DS: A quick note on nitrate film; it is incredibly dangerous stuff, responsible for numerous projection booth fires (including the one in Cinema Paradiso)
DS: When did the LOC lab first come into contact with the Dickson Experimental Sound film? What condition was it in at that time?
Ken Weissman: Per our database, the film was donated to the Library in 1965 by the Edison National Historic site in West Orange, NJ. I can’t say specifically what condition the film was in back then, however our first database entry inspection notes indicate that no nitrate decomposition was present in 1990 – so that means that none would have been present in 1965 either. Our film laboratory nitrate inspection report from September of 1999 indicates that the film was very low in shrinkage – around 0.9%, and had a bit of positive curl, which is not unusual, as this means the film was curling towards the emulsion. If the curl had been negative – or away from the emulsion – then this might have meant that the film was a bit too damp, which can lead to a number of problematic issues. The report also indicated that the film perforations were in good condition, that there were not a lot of scratches on the emulsion (there are ALWAYS some), and the image itself was in good condition (no nitrate deterioration).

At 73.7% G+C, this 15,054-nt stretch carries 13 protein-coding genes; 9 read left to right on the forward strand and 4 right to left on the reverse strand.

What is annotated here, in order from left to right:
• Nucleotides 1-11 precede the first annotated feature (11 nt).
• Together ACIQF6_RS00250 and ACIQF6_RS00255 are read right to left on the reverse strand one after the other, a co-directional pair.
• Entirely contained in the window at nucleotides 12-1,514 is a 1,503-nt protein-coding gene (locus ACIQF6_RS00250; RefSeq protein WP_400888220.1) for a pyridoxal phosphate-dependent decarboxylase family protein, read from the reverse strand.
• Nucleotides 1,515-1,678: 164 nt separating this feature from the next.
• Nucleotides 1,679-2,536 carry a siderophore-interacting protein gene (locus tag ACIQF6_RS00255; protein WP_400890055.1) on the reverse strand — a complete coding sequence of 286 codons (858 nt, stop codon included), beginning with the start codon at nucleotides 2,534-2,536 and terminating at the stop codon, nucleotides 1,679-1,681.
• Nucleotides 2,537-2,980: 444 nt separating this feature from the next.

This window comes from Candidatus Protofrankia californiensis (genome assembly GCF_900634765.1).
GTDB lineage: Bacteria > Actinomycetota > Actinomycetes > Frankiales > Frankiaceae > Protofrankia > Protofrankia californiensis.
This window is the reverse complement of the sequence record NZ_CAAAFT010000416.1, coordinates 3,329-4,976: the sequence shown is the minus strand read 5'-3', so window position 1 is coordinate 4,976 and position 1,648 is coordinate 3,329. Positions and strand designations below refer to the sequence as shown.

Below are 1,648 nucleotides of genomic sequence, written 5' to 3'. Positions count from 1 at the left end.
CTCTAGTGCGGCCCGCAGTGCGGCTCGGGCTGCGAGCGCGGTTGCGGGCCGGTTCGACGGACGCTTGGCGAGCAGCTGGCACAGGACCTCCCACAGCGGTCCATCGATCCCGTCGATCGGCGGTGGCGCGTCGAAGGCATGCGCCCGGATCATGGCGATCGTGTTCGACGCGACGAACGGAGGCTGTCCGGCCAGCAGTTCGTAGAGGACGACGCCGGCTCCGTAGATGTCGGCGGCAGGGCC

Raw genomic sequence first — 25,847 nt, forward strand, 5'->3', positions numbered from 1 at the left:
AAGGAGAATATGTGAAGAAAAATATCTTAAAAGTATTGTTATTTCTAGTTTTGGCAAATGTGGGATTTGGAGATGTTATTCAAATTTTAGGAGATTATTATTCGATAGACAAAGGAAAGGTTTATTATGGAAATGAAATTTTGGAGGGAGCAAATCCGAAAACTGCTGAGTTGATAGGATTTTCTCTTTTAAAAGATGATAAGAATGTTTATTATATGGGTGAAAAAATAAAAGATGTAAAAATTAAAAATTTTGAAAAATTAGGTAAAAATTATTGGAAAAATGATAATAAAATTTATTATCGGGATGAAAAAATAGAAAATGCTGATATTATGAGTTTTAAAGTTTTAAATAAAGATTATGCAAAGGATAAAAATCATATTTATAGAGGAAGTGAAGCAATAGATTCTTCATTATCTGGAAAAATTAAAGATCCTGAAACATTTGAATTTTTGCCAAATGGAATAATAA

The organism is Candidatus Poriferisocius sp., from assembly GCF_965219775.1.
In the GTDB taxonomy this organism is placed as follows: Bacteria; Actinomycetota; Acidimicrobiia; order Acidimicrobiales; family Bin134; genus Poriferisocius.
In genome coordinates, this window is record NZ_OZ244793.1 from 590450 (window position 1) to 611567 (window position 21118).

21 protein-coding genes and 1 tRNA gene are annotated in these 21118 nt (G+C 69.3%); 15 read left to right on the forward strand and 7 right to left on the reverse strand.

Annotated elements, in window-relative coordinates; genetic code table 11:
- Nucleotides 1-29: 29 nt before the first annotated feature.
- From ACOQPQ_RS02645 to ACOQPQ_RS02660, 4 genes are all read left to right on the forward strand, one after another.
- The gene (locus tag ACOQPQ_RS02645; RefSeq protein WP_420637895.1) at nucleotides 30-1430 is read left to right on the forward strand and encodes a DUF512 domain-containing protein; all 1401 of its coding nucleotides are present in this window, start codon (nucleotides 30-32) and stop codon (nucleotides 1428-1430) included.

DS: How did you go about preserving the film? What format is it currently preserved in?